'When it comes to Teaching Literacy, the Brits Should Listen to the Aussies,' says British Phonics Expert Alan Davies

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At the launch of the final report of the National Inquiry into the Teaching of Literacy, 8 December, Dr Brendan Nelson, the Australian Government Minister for Education, stated, “We need to start now on a journey of making sure that every Australian understands that parenthood involves a number of responsibilities. One of them is actually starting to read to your children in early life. And, on a day to day basis, let’s envisage a future where the average parent gets up each day and thinks, well, of all the things I’ve got to do today, one of them is read to my child.”

At the launch of the final report of the National Inquiry into the Teaching of Literacy, 8 December, Dr Brendan Nelson, the Australian Government Minister for Education, stated, “We need to start now on a journey of making sure that every Australian understands that parenthood involves a number of responsibilities. One of them is actually starting to read to your children in early life. And, on a day to day basis, let’s envisage a future where the average parent gets up each day and thinks, well, of all the things I’ve got to do today, one of them is read to my child”.

This advice is in stark contrast to that of the British Minister of Education, Ruth Kelly, who stated at the launch of the Rose Review, 1 December, “We should have a systematic approach to teaching Synthetic Phonics, that should be taught first and foremost to all children, certainly by the age of five and then, yes, other strategies should come in after that to help and support those readers for whom a variety of methods is appropriate.”

British Phonics expert Alan Davies believes that Ruth Kelly is wrong to believe that synthetic phonics is the ‘best route to becoming skilled readers’. He believes that she has been misguided and has probably made the “Biggest faux pas, by a Minister of Education, in British Educational history.” He believes, as stated on Sky News, 1 December, “The best thing they [parents] can do, if they want to teach their child to be literate in English, is to put a three-year-old child on their knee and turn over the pages of a favourite book to anticipate the story and the pictures”.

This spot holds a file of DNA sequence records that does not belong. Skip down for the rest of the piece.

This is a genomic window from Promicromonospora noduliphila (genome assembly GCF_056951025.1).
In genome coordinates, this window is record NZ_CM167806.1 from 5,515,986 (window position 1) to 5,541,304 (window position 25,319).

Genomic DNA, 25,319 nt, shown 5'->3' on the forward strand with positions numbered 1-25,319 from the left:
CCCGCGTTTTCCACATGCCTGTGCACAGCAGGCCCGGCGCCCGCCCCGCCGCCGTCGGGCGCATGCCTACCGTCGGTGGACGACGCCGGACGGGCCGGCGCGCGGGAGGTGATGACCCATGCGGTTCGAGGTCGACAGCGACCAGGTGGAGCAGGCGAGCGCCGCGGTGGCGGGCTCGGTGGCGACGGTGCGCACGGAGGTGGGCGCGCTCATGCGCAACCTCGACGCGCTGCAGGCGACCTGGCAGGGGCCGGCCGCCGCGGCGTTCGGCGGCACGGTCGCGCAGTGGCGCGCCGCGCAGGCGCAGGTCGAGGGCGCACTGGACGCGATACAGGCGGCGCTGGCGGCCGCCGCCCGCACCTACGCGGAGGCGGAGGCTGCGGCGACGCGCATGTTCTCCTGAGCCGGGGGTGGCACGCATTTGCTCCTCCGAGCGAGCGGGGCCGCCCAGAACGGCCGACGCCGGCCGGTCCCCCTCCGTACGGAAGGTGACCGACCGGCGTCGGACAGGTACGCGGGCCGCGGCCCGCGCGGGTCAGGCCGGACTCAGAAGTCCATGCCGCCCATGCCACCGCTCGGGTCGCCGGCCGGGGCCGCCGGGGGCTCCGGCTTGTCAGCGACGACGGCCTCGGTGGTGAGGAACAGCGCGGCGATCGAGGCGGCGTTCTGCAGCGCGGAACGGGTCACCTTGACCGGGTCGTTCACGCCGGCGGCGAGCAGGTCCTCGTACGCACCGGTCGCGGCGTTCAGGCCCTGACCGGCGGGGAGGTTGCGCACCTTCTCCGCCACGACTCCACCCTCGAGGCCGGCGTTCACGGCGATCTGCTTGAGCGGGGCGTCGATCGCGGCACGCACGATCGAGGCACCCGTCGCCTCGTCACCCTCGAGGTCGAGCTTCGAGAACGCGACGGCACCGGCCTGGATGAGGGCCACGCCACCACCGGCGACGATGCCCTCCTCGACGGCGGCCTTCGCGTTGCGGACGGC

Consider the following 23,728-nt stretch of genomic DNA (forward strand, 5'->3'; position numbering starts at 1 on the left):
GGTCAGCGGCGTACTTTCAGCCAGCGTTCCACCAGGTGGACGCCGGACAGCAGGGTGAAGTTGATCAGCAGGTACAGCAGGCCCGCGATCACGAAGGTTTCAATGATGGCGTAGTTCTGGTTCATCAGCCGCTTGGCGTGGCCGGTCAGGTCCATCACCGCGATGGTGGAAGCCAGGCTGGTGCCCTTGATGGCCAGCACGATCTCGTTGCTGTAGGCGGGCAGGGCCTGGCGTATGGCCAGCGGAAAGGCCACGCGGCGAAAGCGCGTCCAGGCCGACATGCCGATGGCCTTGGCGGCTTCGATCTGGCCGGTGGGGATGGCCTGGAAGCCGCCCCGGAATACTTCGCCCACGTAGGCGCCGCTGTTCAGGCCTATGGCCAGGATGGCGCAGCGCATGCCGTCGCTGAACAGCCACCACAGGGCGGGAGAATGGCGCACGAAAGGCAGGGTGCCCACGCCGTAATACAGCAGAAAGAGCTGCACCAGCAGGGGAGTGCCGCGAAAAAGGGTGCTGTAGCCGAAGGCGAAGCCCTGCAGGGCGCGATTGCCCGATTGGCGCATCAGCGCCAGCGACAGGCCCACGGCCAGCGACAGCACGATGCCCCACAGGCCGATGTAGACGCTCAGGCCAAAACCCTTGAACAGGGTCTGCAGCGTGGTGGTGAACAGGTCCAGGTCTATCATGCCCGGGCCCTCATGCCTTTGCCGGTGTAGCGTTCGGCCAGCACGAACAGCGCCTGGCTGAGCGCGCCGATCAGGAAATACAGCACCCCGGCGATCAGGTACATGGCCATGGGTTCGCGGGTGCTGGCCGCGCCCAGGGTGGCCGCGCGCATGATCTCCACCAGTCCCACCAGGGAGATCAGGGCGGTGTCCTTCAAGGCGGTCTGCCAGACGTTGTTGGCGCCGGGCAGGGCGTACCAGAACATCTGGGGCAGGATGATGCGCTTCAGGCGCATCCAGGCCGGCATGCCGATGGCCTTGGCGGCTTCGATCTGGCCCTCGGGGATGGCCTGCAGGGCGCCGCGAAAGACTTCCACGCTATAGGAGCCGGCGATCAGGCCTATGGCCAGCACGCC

Commenting on Brendan Nelson’s statement, Davies said, “Ruth Kelly’s equivalent advice would be, ‘Let’s envisage a future where the average parent gets up each day and thinks, well, of all the things I’ve got to do today, one of them is to find out if my child is an expert in Synthetic Phonics before we can turn over the pages of a favourite book.”

Davies is the pioneer of the widely used phonics programme THRASS (Teaching Handwriting Reading And Spelling Skills), which is used in many schools in the UK, but more extensively in Australia and, over the last two years, Southern Africa. The Botswana Government are to implement THRASS in all primary and secondary schools and the THRASS two-day training course is a compulsory module for trainee teachers at the University of Witwatersrand, Johannesburg, and a growing number of other universities in South Africa.

Davies is the author of an accredited ‘Phonics Certificate for Parents’, first staged at Oxley Park Primary School, Milton Keynes, England, September 2005. Two videos of the training course, attended by fifty parents, can be viewed and/or freely downloaded from the website http://www.phonics4parents.co.uk

The second video focuses on the THRASS PHONEME MACHINE software, which uses the International Phonetic Alphabet (IPA) pronunciation system and moving human lips, to help parents better understand the building blocks of the English Language, the 44 sounds and 120 key spelling-choices.

THRASS UK NEW MEDIA CENTRE: http://www.thrass.co.uk/nm.htm

Mike Meade, Media Director, TUK 01829 741413 Mob: 07970 151 738

Chris Griffiths, International Development, TUK +30 266 203 1207

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